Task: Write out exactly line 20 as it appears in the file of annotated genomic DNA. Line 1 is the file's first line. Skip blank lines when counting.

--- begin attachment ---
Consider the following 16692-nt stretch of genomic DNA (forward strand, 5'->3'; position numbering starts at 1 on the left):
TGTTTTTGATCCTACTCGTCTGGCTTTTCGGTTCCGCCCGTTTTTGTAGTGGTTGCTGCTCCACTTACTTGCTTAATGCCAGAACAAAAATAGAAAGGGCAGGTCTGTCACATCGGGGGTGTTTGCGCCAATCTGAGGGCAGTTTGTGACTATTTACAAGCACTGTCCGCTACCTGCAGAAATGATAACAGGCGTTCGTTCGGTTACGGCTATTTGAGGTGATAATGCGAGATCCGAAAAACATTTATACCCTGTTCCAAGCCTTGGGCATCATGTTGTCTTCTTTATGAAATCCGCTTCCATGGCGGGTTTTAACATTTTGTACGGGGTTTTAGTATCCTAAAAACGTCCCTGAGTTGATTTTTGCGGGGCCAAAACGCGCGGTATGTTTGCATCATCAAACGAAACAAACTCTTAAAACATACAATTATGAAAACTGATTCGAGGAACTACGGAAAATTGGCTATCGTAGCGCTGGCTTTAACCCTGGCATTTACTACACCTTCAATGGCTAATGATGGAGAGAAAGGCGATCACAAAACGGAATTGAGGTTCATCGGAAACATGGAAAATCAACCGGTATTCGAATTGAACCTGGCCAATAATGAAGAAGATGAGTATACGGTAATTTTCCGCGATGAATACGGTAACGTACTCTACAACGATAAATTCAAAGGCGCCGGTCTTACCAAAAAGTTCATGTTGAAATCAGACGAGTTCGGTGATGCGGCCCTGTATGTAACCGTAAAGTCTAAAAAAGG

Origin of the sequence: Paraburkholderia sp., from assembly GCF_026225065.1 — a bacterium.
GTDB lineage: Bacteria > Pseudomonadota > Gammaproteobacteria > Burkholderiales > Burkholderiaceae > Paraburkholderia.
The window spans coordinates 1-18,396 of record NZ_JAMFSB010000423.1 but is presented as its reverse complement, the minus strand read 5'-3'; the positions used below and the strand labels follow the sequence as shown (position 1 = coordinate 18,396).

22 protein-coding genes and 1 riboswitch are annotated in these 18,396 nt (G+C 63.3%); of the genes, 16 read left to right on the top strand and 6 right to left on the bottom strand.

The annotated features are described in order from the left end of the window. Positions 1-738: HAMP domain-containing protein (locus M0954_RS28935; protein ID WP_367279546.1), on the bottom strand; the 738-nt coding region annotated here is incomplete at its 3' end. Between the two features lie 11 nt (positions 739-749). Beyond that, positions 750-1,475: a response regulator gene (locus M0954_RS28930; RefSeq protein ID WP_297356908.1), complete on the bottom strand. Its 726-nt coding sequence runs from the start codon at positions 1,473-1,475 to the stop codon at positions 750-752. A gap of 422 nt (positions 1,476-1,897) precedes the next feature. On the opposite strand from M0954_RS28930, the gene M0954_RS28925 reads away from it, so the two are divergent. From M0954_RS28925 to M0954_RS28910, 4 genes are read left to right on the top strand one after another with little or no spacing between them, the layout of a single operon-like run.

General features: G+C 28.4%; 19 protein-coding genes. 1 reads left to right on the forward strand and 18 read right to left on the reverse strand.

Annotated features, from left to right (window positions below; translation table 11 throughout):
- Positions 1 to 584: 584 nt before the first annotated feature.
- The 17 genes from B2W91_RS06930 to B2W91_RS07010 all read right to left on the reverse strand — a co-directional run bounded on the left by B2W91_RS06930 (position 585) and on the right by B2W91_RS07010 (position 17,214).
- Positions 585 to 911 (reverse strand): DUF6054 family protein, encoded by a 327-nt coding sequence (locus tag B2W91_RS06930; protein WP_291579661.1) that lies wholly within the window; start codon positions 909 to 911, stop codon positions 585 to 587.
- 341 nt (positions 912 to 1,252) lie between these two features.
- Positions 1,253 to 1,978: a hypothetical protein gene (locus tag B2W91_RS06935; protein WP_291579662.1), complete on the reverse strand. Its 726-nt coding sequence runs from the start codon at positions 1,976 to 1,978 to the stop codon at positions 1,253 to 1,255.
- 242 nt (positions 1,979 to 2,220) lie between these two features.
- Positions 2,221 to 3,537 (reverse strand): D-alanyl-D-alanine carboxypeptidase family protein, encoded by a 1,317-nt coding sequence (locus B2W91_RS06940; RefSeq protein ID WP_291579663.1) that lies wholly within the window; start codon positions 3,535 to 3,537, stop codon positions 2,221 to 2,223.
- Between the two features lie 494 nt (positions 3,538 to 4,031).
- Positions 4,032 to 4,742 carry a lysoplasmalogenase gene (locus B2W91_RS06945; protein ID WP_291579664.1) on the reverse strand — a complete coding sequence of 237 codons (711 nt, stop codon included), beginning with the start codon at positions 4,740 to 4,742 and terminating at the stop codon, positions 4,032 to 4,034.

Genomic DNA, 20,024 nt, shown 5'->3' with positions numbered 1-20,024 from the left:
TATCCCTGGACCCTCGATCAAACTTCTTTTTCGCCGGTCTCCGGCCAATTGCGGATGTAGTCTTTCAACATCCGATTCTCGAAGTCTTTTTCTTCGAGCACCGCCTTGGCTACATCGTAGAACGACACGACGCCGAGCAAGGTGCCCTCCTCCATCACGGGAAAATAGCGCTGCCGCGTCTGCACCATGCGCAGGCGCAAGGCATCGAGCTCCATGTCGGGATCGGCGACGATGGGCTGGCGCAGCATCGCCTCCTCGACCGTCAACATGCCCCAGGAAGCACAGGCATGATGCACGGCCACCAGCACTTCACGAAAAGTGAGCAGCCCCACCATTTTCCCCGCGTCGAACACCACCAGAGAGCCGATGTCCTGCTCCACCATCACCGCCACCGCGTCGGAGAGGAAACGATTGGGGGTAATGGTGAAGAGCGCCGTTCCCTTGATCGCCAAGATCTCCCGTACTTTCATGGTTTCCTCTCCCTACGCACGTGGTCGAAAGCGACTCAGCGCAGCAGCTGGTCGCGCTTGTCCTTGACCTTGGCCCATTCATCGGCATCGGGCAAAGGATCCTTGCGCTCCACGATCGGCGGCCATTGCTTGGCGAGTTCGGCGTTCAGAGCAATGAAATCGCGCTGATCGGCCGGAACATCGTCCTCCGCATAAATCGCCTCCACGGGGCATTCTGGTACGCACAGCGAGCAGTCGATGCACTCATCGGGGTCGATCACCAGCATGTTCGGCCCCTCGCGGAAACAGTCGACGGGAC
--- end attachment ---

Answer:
TATCCCTGGACCCTCGATCAAACTTCTTTTTCGCCGGTCTCCGGCCAATTGCGGATGTAGTCTTTCAACATCCGATTCTCGAAGTCTTTTTCTTCGAGCACCGCCTTGGCTACATCGTAGAACGACACGACGCCGAGCAAGGTGCCCTCCTCCATCACGGGAAAATAGCGCTGCCGCGTCTGCACCATGCGCAGGCGCAAGGCATCGAGCTCCATGTCGGGATCGGCGACGATGGGCTGGCGCAGCATCGCCTCCTCGACCGTCAACATGCCCCAGGAAGCACAGGCATGATGCACGGCCACCAGCACTTCACGAAAAGTGAGCAGCCCCACCATTTTCCCCGCGTCGAACACCACCAGAGAGCCGATGTCCTGCTCCACCATCACCGCCACCGCGTCGGAGAGGAAACGATTGGGGGTAATGGTGAAGAGCGCCGTTCCCTTGATCGCCAAGATCTCCCGTACTTTCATGGTTTCCTCTCCCTACGCACGTGGTCGAAAGCGACTCAGCGCAGCAGCTGGTCGCGCTTGTCCTTGACCTTGGCCCATTCATCGGCATCGGGCAAAGGATCCTTGCGCTCCACGATCGGCGGCCATTGCTTGGCGAGTTCGGCGTTCAGAGCAATGAAATCGCGCTGATCGGCCGGAACATCGTCCTCCGCATAAATCGCCTCCACGGGGCATTCTGGTACGCACAGCGAGCAGTCGATGCACTCATCGGGGTCGATCACCAGCATGTTCGGCCCCTCGCGGAAACAGTCGACGGGAC